Once there, I dismounted, backed up a few feet, then raced forward. I placed both hands firmly on the horse’s backside and leaped up and forward.

Unfortunately, the horse put his head down to take a bite of hay, changing the arch of its back. I sailed right over the saddle, right over the horse’s shoulders, right over its neck and right over the head.

My legs were splayed out from side-to-side and there was no way to recover. I landed with an awful thud, hard on my butt.

They say it’s not bragging–if you can do it.


It was hard to hear, as the judge rapped his gavel on his bench as sentenced Adam to state prison. He had been found guilty of shooting a man so he and another guy to harvest his pot field.

We knew he was going to have to serve time since being arrested for this late the year before. However Adam was reticent to share the details of what had happened and instead chose to hide his fear of the big-house behind a macho bluff.

As we gather inside the courtroom, we found out why he didn’t want to tell us what had happened. While he didn’t pull the trigger, he was an accessory to the crime and that made it jus’ as bad as if he were the killer.

We realized that the man, Michael Clawson, who had died, was shot in the back as he was trying to get away from my brother and the man he was with by the name of Scott Nelson. I remember my stomach churning in a sickening grind as it dawned on me that this was a cold-blooded murder.

Adam was instructed to make arrangements to turn himself in. Once there, he was given a month to get his affairs in order before he was to enter lock-up.

By this time the rest of the family had started up the coast towards home, including my bride and Adam’s then-wife, Sonja. This left Adam and I alone as we travelled back to Hydesville, where he lived.

It was a frustrating drive for me as I had to listen to Adam tell me how tough he was and how nobody really knew the “real him.” I understood that it was all a bluff on his part to mask his fear, shame and anger.

As it would turn out, Adam wouldn’t end up being incarcerated at San Quentin as he was first told. It was decided that due to over crowding he’d do his time in a Mendocino County jail cell.

Adam really thought he was going to get rich by raiding this pot field. Unfortunately Adam’s greed proved also to be his downfall.

The Reanimation of Samuel Hardy

It was the final weekend of the summer and Billy and Paul pointed their BMX bicycles westward down the old dirt road and the best place to do some high jumps and hard landings in the area. They pedaled to the abandoned Toano rock quarry in an effort to forget school was to start the coming Monday.The two 12-year olds slipped through the cyclone fencing which had been pried loose by a group of teenaged boys the summer before in search of a place to drink stolen bottles of beer. The chain links had been turned upward and hooked to the upper edge of the fence. It was a hole just large enough to allow a BMX bike through as long as the rider wasn’t on it.Down inside the quarry, the boys raced over huge piles of gravel. They leaped their bikes as high as possible and landed with enough control to continue racing around the site.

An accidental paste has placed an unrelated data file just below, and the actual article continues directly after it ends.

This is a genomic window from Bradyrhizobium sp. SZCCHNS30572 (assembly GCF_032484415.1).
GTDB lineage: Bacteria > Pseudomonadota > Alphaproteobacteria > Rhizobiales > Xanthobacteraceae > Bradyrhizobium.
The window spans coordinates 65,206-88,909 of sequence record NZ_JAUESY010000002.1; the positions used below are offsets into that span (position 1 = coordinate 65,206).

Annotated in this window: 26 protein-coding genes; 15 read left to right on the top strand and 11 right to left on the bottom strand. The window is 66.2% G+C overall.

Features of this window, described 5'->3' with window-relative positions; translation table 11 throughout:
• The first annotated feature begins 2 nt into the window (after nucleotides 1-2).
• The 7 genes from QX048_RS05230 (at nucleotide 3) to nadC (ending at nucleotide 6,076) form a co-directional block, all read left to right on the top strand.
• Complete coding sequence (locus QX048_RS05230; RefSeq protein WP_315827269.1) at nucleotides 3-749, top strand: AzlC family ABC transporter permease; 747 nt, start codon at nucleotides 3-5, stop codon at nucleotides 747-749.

“Up there,” Billy pointed. “That where I wanna go,” he said to Paul.

They rode up to the crest of the quarry and looked down into the gapping pit, searching for what they called “a good line,” to ride down.

Each boy moved back and forth looking over the high edge for a possible trail to the bottom. Neither one wanted to make the lengthy trip around the lip of the quarry and admit defeat at not finding a more direct path down to the bottom.

“Well, do you wanna try it?” Paul asked.

Billy looked down the proposed “line,” and shrugged, “As long as we go slowly the first time.”

He was worried about the possibility of falling down the side of the quarry and landing in the jagged rocks below. They pushed their bikes out onto the embankment and faced them down hill.

Billy was in the lead. He had only gone a few feet when his front wheel knocked an object loose from the earth. Paul saw it roll down the face of the cliff and he stopped to look at it was, because it didn’t appear to be a normal looking stone.

As he inched his way closer to the ledge and looked over, he was horrified to see a human skull with vacant eye sockets peering straight back at him. He quickly scrambled away for the edge of the rock face and yelled for Billy.

“Stop!” Paul nearly screamed.

Billy skidded his bike to a stop and turned around in the seat to look back at his friend. He saw Paul sitting on the ground with his back against the stony face and he had a look of fear on his face.

“What is it?” Billy asked in an impatient tone of voice.

Paul looked at him and answered, “I think it’s a skull of a dead person.”

The sun was starting to fade and the teams of Elko County deputies and Nevada state troopers were still searching for remains along the wall of the rock quarry. It was estimated that they had discovered 22 unmarked graves in a quarter acre patch of ground.